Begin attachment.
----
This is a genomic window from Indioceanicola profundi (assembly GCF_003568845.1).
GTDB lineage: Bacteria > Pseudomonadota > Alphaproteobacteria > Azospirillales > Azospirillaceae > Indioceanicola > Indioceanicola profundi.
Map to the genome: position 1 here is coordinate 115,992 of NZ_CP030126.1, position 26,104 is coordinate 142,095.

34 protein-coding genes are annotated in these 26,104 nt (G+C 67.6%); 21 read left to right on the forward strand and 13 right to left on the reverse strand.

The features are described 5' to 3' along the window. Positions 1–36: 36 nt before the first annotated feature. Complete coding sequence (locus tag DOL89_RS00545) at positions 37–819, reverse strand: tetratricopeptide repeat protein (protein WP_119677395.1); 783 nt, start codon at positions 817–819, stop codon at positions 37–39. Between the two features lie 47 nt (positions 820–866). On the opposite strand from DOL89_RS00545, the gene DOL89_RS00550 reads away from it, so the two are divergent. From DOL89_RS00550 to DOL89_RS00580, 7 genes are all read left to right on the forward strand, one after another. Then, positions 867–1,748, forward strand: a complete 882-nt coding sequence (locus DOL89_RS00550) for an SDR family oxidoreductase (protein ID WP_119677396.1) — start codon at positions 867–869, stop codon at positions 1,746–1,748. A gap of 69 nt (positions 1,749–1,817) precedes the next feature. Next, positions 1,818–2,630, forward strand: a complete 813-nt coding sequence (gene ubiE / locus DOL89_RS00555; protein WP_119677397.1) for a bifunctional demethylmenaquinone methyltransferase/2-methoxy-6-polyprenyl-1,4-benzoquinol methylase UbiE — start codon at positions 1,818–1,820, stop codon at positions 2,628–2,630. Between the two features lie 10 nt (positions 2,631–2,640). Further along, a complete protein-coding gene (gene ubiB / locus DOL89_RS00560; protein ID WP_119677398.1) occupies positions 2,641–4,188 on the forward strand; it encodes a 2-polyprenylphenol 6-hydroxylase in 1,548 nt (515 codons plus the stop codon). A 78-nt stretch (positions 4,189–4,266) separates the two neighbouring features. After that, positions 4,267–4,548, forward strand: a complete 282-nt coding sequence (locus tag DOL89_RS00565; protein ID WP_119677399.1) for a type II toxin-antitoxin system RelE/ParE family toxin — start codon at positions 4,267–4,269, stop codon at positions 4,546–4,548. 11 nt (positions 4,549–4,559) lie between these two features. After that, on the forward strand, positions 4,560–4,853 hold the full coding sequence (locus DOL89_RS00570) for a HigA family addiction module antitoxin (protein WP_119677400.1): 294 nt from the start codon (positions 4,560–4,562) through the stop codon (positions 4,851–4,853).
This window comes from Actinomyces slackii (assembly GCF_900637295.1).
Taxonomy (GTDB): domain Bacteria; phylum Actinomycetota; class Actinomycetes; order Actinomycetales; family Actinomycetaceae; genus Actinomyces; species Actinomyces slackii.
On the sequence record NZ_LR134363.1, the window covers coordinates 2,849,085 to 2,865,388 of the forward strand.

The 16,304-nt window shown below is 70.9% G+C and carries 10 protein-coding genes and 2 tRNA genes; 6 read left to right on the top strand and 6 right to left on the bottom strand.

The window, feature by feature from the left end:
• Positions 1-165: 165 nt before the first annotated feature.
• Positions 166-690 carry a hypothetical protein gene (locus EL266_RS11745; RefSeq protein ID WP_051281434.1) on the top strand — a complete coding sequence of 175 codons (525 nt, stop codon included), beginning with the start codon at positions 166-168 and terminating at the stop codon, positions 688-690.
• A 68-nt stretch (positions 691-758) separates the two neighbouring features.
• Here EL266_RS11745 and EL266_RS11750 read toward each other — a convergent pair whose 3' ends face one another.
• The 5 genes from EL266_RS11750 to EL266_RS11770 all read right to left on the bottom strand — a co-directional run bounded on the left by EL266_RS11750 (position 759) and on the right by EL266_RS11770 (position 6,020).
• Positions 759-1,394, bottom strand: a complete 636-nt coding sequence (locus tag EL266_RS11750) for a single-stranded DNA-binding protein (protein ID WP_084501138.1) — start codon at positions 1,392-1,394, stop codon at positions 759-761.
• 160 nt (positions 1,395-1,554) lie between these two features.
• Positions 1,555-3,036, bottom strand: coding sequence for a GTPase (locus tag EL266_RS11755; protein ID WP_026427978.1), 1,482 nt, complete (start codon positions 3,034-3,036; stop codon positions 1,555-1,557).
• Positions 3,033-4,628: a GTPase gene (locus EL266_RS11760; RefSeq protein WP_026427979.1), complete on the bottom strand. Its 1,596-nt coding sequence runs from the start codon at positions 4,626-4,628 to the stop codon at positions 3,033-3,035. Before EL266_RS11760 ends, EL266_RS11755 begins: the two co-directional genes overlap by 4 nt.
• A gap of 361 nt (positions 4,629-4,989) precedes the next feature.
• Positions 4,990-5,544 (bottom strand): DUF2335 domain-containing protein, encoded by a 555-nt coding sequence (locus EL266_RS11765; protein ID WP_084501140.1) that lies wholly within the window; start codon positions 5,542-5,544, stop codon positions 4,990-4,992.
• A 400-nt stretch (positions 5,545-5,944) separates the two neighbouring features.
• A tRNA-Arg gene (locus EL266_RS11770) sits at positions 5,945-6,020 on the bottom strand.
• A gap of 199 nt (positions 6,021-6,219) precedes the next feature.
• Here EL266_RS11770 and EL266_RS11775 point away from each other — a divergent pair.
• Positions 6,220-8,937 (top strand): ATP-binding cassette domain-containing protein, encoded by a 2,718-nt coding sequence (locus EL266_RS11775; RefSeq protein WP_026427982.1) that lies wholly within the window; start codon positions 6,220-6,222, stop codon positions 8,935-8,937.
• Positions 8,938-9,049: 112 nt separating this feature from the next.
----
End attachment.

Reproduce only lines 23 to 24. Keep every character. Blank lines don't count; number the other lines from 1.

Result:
• A tRNA-Arg gene (locus EL266_RS11770) sits at positions 5,945-6,020 on the bottom strand.
• A gap of 199 nt (positions 6,021-6,219) precedes the next feature.